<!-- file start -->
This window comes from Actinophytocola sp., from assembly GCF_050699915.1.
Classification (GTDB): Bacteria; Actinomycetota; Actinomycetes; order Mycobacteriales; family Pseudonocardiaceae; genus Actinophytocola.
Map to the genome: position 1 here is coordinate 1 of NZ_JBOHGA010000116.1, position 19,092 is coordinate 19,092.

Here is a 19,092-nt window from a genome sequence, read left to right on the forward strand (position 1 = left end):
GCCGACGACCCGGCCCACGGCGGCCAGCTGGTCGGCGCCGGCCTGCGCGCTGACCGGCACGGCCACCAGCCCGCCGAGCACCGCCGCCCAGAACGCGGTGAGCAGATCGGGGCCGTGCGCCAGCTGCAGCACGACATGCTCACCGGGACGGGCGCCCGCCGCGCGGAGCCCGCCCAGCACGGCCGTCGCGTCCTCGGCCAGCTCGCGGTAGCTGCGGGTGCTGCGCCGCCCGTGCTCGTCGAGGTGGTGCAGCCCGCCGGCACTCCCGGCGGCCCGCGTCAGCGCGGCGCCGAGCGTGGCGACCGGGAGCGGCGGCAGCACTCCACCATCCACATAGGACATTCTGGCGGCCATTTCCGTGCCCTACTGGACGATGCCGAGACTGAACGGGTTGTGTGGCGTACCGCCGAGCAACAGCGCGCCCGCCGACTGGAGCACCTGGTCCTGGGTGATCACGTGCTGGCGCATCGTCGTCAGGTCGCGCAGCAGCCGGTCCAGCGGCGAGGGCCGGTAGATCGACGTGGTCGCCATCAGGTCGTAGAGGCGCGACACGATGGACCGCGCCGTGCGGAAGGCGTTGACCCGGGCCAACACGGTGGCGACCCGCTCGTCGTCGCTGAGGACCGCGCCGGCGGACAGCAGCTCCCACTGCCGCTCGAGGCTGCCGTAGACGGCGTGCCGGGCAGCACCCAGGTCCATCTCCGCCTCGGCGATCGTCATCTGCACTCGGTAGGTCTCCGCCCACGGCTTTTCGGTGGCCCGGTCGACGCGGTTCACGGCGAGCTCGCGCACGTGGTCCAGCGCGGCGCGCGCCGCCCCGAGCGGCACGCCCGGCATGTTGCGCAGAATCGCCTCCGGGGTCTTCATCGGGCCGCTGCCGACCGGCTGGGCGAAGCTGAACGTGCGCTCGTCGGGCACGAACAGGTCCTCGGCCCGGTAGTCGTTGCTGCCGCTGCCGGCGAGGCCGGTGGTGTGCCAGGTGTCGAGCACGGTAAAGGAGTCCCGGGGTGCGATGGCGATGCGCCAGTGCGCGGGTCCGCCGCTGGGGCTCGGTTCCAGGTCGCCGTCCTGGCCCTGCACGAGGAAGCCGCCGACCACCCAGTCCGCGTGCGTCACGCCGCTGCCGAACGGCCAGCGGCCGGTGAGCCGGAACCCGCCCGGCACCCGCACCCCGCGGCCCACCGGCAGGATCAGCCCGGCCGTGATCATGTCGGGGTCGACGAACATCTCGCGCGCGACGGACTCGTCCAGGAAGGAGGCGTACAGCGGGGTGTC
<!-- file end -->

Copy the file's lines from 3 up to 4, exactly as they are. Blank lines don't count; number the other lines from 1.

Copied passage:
Map to the genome: position 1 here is coordinate 1 of NZ_JBOHGA010000116.1, position 19,092 is coordinate 19,092.

Here is a 19,092-nt window from a genome sequence, read left to right on the forward strand (position 1 = left end):